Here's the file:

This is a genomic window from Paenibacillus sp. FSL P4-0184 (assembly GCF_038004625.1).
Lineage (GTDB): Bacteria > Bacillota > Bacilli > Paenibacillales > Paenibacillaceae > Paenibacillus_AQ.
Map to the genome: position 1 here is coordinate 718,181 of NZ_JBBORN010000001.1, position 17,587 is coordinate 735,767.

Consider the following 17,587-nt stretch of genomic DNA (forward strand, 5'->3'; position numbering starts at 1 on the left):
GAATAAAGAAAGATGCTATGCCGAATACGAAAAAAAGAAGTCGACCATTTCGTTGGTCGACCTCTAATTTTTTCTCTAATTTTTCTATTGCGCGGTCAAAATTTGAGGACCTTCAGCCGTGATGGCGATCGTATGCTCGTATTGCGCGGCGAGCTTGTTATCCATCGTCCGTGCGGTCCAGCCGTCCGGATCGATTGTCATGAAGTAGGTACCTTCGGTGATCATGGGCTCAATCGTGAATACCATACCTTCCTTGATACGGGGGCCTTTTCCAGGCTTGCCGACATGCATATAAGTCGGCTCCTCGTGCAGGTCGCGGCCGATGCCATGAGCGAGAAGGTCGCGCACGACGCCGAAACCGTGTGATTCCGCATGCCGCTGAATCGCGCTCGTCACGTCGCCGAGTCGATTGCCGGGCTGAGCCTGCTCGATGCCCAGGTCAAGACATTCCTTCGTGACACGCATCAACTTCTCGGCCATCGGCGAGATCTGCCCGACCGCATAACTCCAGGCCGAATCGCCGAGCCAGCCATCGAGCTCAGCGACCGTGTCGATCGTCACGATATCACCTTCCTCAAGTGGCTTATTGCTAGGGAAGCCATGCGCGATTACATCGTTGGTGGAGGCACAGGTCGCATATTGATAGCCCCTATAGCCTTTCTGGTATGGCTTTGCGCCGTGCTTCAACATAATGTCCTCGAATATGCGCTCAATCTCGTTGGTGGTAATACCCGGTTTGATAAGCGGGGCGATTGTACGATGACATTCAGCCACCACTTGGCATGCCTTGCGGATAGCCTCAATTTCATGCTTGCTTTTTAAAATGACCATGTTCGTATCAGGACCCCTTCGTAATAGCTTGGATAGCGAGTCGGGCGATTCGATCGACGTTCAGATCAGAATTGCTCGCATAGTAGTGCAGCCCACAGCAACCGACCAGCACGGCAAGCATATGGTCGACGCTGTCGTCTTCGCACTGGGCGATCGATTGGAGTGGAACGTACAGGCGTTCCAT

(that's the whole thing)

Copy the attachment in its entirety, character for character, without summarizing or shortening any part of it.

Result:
This is a genomic window from Paenibacillus sp. FSL P4-0184 (assembly GCF_038004625.1).
Lineage (GTDB): Bacteria > Bacillota > Bacilli > Paenibacillales > Paenibacillaceae > Paenibacillus_AQ.
Map to the genome: position 1 here is coordinate 718,181 of NZ_JBBORN010000001.1, position 17,587 is coordinate 735,767.

Consider the following 17,587-nt stretch of genomic DNA (forward strand, 5'->3'; position numbering starts at 1 on the left):
GAATAAAGAAAGATGCTATGCCGAATACGAAAAAAAGAAGTCGACCATTTCGTTGGTCGACCTCTAATTTTTTCTCTAATTTTTCTATTGCGCGGTCAAAATTTGAGGACCTTCAGCCGTGATGGCGATCGTATGCTCGTATTGCGCGGCGAGCTTGTTATCCATCGTCCGTGCGGTCCAGCCGTCCGGATCGATTGTCATGAAGTAGGTACCTTCGGTGATCATGGGCTCAATCGTGAATACCATACCTTCCTTGATACGGGGGCCTTTTCCAGGCTTGCCGACATGCATATAAGTCGGCTCCTCGTGCAGGTCGCGGCCGATGCCATGAGCGAGAAGGTCGCGCACGACGCCGAAACCGTGTGATTCCGCATGCCGCTGAATCGCGCTCGTCACGTCGCCGAGTCGATTGCCGGGCTGAGCCTGCTCGATGCCCAGGTCAAGACATTCCTTCGTGACACGCATCAACTTCTCGGCCATCGGCGAGATCTGCCCGACCGCATAACTCCAGGCCGAATCGCCGAGCCAGCCATCGAGCTCAGCGACCGTGTCGATCGTCACGATATCACCTTCCTCAAGTGGCTTATTGCTAGGGAAGCCATGCGCGATTACATCGTTGGTGGAGGCACAGGTCGCATATTGATAGCCCCTATAGCCTTTCTGGTATGGCTTTGCGCCGTGCTTCAACATAATGTCCTCGAATATGCGCTCAATCTCGTTGGTGGTAATACCCGGTTTGATAAGCGGGGCGATTGTACGATGACATTCAGCCACCACTTGGCATGCCTTGCGGATAGCCTCAATTTCATGCTTGCTTTTTAAAATGACCATGTTCGTATCAGGACCCCTTCGTAATAGCTTGGATAGCGAGTCGGGCGATTCGATCGACGTTCAGATCAGAATTGCTCGCATAGTAGTGCAGCCCACAGCAACCGACCAGCACGGCAAGCATATGGTCGACGCTGTCGTCTTCGCACTGGGCGATCGATTGGAGTGGAACGTACAGGCGTTCCAT